How good was Alexander the Great as a general?

Nov 2010
7,158
Cornwall
#11
I can't understand his logistics. He and his general staff were bunch of geniuses to pull it through those distances. I don't get it how someone pulls 30-40.000 infantry in antiquity through Iran, Afghanistan and Pakistan left and right, up and down all the way to India. We celebrate Hannibal because of a measely kms from Pirenees to Po valley!

I've read a lot on Alexander n this forum but I still consider Darius as inferior leader while a mediocre opponent would probably stop Alexander before Iran. Persians were having so much better starting point, they only needed to wear Alexander's army down and distances were so big that they were having many chances in doing so.
Yes let's say he probably couldn't do it with today's 'Snowflake Generation'!
 
Nov 2018
157
Wales
#12
Most of Alexander's military successes were because of Philip's generals rather than Alexander.
Alexander had a general staff, his Companions. He was the general.

Alexander conquered the Middle East and Egypt, no other Western power has come close to that achievement. He even made them his willing allies, something that neither the British Empire at its height, nor the USA with all its wealth could do.
 
May 2018
442
Michigan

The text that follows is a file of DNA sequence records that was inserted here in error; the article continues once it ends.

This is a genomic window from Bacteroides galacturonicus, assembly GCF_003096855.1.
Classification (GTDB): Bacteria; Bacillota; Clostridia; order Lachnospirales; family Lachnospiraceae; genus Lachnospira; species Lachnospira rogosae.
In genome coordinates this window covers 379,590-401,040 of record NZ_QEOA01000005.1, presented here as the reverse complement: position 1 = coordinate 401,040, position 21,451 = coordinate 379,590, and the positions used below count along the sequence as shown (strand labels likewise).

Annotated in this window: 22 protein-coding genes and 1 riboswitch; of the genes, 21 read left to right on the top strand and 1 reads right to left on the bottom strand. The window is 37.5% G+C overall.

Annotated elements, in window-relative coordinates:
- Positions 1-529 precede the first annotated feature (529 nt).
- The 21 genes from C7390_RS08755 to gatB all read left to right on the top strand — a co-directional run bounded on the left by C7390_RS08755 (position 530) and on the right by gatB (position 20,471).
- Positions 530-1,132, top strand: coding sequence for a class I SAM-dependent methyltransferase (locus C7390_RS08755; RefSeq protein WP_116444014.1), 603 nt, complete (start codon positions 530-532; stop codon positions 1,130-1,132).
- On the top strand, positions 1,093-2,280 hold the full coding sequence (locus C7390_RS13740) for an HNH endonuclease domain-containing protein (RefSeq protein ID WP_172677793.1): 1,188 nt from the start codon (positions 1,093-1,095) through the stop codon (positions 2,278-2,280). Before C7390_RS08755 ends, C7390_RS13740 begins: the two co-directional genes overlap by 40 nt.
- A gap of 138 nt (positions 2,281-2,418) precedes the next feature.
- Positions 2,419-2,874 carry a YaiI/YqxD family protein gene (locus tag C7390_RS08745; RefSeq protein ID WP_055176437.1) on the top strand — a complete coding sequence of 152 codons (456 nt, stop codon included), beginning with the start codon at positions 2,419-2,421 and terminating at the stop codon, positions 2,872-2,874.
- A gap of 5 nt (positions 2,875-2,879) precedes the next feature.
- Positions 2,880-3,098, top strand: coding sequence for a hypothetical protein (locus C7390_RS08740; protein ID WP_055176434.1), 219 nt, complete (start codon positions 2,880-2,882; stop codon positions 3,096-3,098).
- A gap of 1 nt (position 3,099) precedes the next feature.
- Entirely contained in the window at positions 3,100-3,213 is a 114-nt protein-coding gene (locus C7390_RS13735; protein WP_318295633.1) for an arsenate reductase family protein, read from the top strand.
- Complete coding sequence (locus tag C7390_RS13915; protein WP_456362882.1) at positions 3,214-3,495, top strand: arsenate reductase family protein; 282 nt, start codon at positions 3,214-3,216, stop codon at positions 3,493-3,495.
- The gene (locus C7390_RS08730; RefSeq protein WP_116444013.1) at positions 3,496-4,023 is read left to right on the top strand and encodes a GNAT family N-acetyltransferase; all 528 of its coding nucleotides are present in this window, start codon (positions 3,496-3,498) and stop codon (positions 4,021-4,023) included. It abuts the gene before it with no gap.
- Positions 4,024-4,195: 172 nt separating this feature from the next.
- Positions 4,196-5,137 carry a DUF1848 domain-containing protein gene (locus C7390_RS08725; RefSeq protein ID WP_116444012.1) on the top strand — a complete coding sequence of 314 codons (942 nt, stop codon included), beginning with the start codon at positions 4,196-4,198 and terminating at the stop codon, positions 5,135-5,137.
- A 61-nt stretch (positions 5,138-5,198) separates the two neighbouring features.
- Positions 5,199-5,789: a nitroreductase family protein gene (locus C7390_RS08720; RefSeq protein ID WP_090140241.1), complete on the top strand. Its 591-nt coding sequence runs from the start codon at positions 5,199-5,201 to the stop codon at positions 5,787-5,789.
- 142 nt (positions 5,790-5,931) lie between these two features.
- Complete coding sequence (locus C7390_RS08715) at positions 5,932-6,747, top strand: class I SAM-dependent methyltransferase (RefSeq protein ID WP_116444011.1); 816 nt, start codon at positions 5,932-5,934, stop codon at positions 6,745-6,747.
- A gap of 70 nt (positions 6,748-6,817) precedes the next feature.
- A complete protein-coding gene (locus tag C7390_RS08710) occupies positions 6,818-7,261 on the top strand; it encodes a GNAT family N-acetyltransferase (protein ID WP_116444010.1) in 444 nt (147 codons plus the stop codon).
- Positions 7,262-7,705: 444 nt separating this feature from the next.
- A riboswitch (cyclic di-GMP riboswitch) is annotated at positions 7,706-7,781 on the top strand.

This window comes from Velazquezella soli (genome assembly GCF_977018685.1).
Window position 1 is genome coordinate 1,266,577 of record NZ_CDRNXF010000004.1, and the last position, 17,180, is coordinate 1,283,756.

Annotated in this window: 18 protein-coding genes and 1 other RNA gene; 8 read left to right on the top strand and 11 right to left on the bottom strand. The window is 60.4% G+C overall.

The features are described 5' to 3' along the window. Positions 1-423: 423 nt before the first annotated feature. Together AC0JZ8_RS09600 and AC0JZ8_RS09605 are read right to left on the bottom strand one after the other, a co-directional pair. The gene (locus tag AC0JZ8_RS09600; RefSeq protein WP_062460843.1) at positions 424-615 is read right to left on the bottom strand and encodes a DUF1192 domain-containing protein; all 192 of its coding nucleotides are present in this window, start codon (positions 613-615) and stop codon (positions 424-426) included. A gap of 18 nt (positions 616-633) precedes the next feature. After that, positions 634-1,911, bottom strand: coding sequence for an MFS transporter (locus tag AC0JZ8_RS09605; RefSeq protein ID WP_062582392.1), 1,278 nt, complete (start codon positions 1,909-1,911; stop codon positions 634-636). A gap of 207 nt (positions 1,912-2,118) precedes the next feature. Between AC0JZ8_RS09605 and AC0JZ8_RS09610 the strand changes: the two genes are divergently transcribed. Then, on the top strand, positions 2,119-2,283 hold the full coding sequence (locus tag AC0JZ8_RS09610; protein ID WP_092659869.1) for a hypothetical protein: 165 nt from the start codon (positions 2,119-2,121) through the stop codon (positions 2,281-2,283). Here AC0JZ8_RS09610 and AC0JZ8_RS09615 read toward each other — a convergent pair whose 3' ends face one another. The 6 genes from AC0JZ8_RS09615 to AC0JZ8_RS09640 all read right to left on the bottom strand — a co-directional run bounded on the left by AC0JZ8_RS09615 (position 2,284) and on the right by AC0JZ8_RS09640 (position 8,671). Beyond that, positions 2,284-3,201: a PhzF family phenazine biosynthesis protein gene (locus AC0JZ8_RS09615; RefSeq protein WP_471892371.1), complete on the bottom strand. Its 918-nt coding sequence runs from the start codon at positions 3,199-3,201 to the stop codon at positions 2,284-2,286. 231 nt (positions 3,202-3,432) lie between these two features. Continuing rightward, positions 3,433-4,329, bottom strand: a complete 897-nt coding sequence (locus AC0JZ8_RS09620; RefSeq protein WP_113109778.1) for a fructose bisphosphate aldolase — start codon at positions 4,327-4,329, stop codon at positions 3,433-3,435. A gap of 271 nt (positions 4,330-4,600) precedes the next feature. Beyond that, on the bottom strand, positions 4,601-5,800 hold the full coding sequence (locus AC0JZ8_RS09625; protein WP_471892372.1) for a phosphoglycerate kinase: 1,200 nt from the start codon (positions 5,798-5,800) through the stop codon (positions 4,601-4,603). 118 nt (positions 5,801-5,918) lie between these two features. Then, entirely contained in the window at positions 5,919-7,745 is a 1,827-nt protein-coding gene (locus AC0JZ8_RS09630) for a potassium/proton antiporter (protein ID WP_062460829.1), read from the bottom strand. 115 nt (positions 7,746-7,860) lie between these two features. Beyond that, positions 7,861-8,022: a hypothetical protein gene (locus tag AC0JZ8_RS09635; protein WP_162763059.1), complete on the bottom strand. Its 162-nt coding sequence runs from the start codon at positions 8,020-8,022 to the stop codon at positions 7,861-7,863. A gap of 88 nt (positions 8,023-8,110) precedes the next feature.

#13
Generalship in Alexander's day was far different than it was even in the Second Punic War: generals were expected to fight like Hellenic heroes in the front lines as opposed to the "Battle Managers" that were Scipio and Caesar. Further, the extent of Alexander's victories against massive Persian hordes is subject to much historical debate: although Alexander clearly won battles such as Gaugamela, I think it was Delbruck who actually alleges that the Greeks outnumbered the Persians.

It is far easier to evaluate a general like Napoleon or Wellington: we have eyewitness accounts, personal correspondence and even the writings of their opponents with which to piece together the facts. With figures such as Alexander, Scipio, Hannibal and Caesar, we have only broad histories (such as Livy) or self-serving pieces (such as the Commentaries) written by historians who didn't approach historical study the way we do today. Of all the great generals of history, Alexander is among the oldest and potentially most embellished.
 
Aug 2014
3,569
Australia
#15
Alexander had a general staff, his Companions. He was the general.

Alexander conquered the Middle East and Egypt, no other Western power has come close to that achievement. He even made them his willing allies, something that neither the British Empire at its height, nor the USA with all its wealth could do.
Alexander was the head of the army but it was Philip's generals who trained the men, maintained discipline, determined battle plans, and executed them. At the start of the campaign Alexander played very little part in determining battle tactics; he simply agreed with what Philip's far more experienced generals suggested. As time went on he took a greater role.
 
Nov 2018
157
Wales
#16